Pitkin County’s Open Space and Trails program, which is funded by a property tax voters will approve or not approve for another 20 years in November, has been an issue in the campaign and was the subject of several questions Wednesday.
Writer said the program “feels pretty good” and criticized Poschman’s previous comments labeling the Open Space and Trails Board as “arrogant” and an “old boys club.” Writer said Poschman has been critical of the program and the people who run it “at every turn” and that continuing to do so is “an unfortunate leadership position.”
“I think he needs to back that up or apologize for it,” Writer said.
Poschman said he’s received many calls from residents all over the county complaining about “a sense of arrogance” on the part of the board. He also said people feel open space staff members think they have a “mandate” for building trails, installing bathrooms and creating parking lots on open space bought by the county.
“It’s not something I was making up,” he said. “It’s an issue I heard.”
Poschman said he supports reauthorizing the open space property tax, though he wants to see better oversight of the quarter of a billion dollars it will generate until the year 2040. He also questioned the 20-year length of the reauthorization.
“An entire generation will pass before this comes to the public again,” he said.
Poschman also defended his previous calls to enact term limits for Open Space and Trails Board members, saying limits ensure a fresh flow of ideas. Writer said he believes the board could use some new blood, as well, but he doesn’t support term limits because county commissioners have the control to change the board if necessary.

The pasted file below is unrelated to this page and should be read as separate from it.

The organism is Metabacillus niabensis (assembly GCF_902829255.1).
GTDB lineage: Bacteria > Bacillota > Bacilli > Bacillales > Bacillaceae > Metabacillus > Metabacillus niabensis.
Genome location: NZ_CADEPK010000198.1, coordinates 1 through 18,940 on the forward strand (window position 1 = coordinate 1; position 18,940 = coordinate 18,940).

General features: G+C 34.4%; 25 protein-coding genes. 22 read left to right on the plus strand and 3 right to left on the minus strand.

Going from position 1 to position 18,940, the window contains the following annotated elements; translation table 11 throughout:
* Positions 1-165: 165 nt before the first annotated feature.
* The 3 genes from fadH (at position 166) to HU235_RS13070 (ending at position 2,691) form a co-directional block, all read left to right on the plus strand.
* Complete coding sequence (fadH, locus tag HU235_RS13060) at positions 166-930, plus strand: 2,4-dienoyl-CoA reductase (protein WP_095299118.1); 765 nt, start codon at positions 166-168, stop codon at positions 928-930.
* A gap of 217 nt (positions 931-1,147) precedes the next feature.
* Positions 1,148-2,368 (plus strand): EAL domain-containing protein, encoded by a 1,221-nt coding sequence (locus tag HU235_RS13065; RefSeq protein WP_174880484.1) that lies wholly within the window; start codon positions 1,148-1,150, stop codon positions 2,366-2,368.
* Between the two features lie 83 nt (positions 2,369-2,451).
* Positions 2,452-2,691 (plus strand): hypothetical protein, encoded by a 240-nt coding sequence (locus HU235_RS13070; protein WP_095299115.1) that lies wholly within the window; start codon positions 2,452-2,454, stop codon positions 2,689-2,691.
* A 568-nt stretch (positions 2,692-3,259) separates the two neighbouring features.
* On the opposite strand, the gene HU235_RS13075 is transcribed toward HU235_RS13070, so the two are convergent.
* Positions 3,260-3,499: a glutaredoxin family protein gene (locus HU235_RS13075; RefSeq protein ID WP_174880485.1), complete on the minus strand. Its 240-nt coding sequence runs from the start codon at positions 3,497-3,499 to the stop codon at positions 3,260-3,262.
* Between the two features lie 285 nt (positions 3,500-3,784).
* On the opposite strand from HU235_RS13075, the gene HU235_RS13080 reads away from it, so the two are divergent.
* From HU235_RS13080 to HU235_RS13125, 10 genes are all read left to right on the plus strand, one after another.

In addition to covering the issues, moderators Lauren Glendenning, editor of The Aspen Times, and Curtis Wackerle, editor of the Aspen Daily News, also kept the candidates on their toes.
“Have you ever been arrested,” Glendenning asked at one point.
Poschman said he hadn’t, though he added that, “When I was a kid, I probably should have (been).”
Writer had a harder time with the question.
“Yeah, well …” he began before detailing a time he “did something bad” as a sophomore at Aspen High School. He said his parents grounded him for four months, though a kindly school resource officer helped him through the period and made a positive impact on his life.
“What did you do?” Wackerle asked.
“I’m not going to tell you,” Writer said. “I was a juvenile so I don’t have to tell you. It wasn’t violent. How about that?”
The moderators also asked the candidates to name a recent county decision they didn’t agree with.
Writer cited a lack of leadership by the county in producing affordable housing. Poschman said he didn’t agree with the county moving ahead with a renovation of its building on Main Street without allowing the city to fully vet the project.
Poschman and Writer are vying for the District 3 seat currently held by Commissioner Michael Owsley, who has served the maximum allowed three terms on the board. Commissioners Steve Child and George Newman are up for re-election to the board this November but are running unopposed.
Republican U.S. Rep. Lauren Boebert won reelection in Colorado’s GOP-leaning 3rd Congressional District on Friday, barely overcoming voters’ forceful rebuke of her highly controversial tenure in Washington over the past two years to help her party expand its slim majority in the U.S. House.